newscommittee certifies finalist for paul d camp community college presidency

Committee certifies finalist for Paul D. Camp Community College presidency

Dr. Corey L. McCray
Dr. Corey L. McCray. Photo courtesy Virginia’s Community Colleges.

The State Board for Community Colleges has certified Dr. Corey L. McCray as a finalist for the position of president at Paul D. Camp Community College.

“Corey McCray is a rising community college star with an already impressive resume of leadership experience,” said Glenn DuBois, chancellor of Virginia’s Community Colleges.” He has served as a chief academic officer, a chief student services officer, and a chief workforce officers. That unique trifecta has prepared him to bring a grounded and balanced approach in leading a college forward.”

McCray has lived and worked in the Suffolk region for more than 25 years. After serving seven years in the U.S. Navy, McCray transitioned to education, serving as a high school teacher and coach in Suffolk. Later, McCray worked for more than a decade at the Pruden Center for Industry and Technology, a regional career and technical education center located in Suffolk.

Last spring, McCray was appointed as Camp’s interim president. He had been working as the associate vice chancellor for programs at the VCCS System Office. He spent five years before that serving as the executive vice president and vice president for Workforce at Tidewater Community College. McCray recently completed the prestigious Aspen Rising Presidents Fellowship, which aims to build a cadre of exceptional leaders with a student-centered focus.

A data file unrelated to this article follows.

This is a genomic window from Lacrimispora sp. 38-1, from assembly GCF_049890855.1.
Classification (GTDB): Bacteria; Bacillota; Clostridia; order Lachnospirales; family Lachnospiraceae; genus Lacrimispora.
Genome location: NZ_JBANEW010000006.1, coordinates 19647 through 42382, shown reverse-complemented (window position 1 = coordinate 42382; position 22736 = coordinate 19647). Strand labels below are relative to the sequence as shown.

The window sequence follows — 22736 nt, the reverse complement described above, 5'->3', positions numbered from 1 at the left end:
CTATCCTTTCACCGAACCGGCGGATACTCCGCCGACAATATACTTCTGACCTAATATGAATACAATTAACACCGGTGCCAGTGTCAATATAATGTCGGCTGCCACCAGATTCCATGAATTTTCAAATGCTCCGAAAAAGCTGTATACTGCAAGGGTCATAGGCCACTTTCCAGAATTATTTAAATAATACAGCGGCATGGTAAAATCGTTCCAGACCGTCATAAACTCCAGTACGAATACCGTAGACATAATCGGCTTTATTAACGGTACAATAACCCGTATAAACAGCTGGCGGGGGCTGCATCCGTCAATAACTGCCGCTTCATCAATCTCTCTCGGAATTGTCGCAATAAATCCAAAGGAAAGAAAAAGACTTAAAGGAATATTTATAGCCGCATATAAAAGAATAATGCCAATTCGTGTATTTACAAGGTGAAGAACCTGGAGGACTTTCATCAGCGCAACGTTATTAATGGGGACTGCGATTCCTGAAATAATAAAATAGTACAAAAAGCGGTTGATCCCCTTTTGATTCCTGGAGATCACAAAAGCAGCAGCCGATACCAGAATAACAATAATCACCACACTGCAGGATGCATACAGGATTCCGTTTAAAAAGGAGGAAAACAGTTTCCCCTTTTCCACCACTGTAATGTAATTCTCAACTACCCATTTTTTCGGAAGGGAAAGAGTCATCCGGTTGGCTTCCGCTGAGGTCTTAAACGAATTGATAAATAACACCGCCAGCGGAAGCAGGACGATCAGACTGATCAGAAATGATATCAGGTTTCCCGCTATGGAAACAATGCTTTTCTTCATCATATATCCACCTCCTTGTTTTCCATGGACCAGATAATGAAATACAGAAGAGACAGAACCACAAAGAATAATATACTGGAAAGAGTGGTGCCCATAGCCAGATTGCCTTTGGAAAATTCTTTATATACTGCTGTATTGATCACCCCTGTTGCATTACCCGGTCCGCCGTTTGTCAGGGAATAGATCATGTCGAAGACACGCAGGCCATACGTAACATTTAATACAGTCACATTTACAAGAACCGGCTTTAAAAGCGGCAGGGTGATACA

McCray earned a bachelor’s degree from Southern Illinois University at Carbondale; a master’s degree from Cambridge College; and a doctorate from Old Dominion University.

McCray seeks to become the ninth president of Camp Community College, succeeding Dr. Dan Lufkin, who resigned earlier this year to pursue an opportunity outside Virginia. McCray will meet with Camp’s local board and conduct a public town hall meeting on his vision for Camp’s future in the next few weeks. The Chancellor will decide following those meetings, and the feedback they produce, whether to hire McCray or to begin a new, national search.

Camp is comprised of two campuses, one in Franklin and one in Suffolk, and a center in Smithfield. The college’s Franklin campus opened its doors in the fall of 1971. Since its founding, nearly 50,000 Virginian’s have taken classes through the college. Camp has awarded over 2,400 degrees, 1,200 certificates, and 950 career studies certificates – more than 4,500 credit credentials in all.  In addition, it has provided thousands of high school students with dual enrollment opportunities, giving them a head start and early exposure to the rigors of college coursework; and trained more than 44,500 individuals through workforce development.



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